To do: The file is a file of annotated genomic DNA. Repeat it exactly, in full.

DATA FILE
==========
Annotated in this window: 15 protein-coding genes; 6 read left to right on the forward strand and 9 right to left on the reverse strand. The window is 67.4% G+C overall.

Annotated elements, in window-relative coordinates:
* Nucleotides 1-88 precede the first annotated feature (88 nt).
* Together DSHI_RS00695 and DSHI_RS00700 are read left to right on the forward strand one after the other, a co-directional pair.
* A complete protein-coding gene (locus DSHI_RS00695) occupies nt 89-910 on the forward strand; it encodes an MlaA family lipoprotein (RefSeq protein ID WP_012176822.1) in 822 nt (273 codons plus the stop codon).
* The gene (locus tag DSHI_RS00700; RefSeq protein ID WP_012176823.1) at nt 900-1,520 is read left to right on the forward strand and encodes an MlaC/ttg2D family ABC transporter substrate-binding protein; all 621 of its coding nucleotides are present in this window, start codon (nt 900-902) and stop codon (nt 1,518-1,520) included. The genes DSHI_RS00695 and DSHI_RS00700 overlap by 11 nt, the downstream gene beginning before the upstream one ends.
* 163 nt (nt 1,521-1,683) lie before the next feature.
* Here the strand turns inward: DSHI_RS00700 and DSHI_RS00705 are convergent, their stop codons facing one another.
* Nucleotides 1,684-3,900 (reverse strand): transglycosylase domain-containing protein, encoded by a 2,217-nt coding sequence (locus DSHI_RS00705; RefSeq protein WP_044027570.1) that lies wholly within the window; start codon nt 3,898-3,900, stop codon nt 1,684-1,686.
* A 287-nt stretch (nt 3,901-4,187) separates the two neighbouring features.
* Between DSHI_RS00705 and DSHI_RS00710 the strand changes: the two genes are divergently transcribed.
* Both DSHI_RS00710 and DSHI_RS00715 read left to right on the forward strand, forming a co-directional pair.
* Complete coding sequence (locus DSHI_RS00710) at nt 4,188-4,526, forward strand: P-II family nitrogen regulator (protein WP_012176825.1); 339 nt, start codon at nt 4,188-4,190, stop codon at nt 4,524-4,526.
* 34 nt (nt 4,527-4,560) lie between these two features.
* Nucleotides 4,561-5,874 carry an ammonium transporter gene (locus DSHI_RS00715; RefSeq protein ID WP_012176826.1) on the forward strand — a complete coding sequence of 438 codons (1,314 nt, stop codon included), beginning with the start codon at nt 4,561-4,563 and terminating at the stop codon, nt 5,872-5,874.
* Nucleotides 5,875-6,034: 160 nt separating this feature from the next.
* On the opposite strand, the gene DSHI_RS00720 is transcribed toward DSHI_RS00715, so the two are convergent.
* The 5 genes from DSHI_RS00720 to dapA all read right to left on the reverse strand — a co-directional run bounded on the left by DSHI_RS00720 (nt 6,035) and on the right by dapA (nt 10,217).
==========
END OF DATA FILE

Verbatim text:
Annotated in this window: 15 protein-coding genes; 6 read left to right on the forward strand and 9 right to left on the reverse strand. The window is 67.4% G+C overall.

Annotated elements, in window-relative coordinates:
* Nucleotides 1-88 precede the first annotated feature (88 nt).
* Together DSHI_RS00695 and DSHI_RS00700 are read left to right on the forward strand one after the other, a co-directional pair.
* A complete protein-coding gene (locus DSHI_RS00695) occupies nt 89-910 on the forward strand; it encodes an MlaA family lipoprotein (RefSeq protein ID WP_012176822.1) in 822 nt (273 codons plus the stop codon).
* The gene (locus tag DSHI_RS00700; RefSeq protein ID WP_012176823.1) at nt 900-1,520 is read left to right on the forward strand and encodes an MlaC/ttg2D family ABC transporter substrate-binding protein; all 621 of its coding nucleotides are present in this window, start codon (nt 900-902) and stop codon (nt 1,518-1,520) included. The genes DSHI_RS00695 and DSHI_RS00700 overlap by 11 nt, the downstream gene beginning before the upstream one ends.
* 163 nt (nt 1,521-1,683) lie before the next feature.
* Here the strand turns inward: DSHI_RS00700 and DSHI_RS00705 are convergent, their stop codons facing one another.
* Nucleotides 1,684-3,900 (reverse strand): transglycosylase domain-containing protein, encoded by a 2,217-nt coding sequence (locus DSHI_RS00705; RefSeq protein WP_044027570.1) that lies wholly within the window; start codon nt 3,898-3,900, stop codon nt 1,684-1,686.
* A 287-nt stretch (nt 3,901-4,187) separates the two neighbouring features.
* Between DSHI_RS00705 and DSHI_RS00710 the strand changes: the two genes are divergently transcribed.
* Both DSHI_RS00710 and DSHI_RS00715 read left to right on the forward strand, forming a co-directional pair.
* Complete coding sequence (locus DSHI_RS00710) at nt 4,188-4,526, forward strand: P-II family nitrogen regulator (protein WP_012176825.1); 339 nt, start codon at nt 4,188-4,190, stop codon at nt 4,524-4,526.
* 34 nt (nt 4,527-4,560) lie between these two features.
* Nucleotides 4,561-5,874 carry an ammonium transporter gene (locus DSHI_RS00715; RefSeq protein ID WP_012176826.1) on the forward strand — a complete coding sequence of 438 codons (1,314 nt, stop codon included), beginning with the start codon at nt 4,561-4,563 and terminating at the stop codon, nt 5,872-5,874.
* Nucleotides 5,875-6,034: 160 nt separating this feature from the next.
* On the opposite strand, the gene DSHI_RS00720 is transcribed toward DSHI_RS00715, so the two are convergent.
* The 5 genes from DSHI_RS00720 to dapA all read right to left on the reverse strand — a co-directional run bounded on the left by DSHI_RS00720 (nt 6,035) and on the right by dapA (nt 10,217).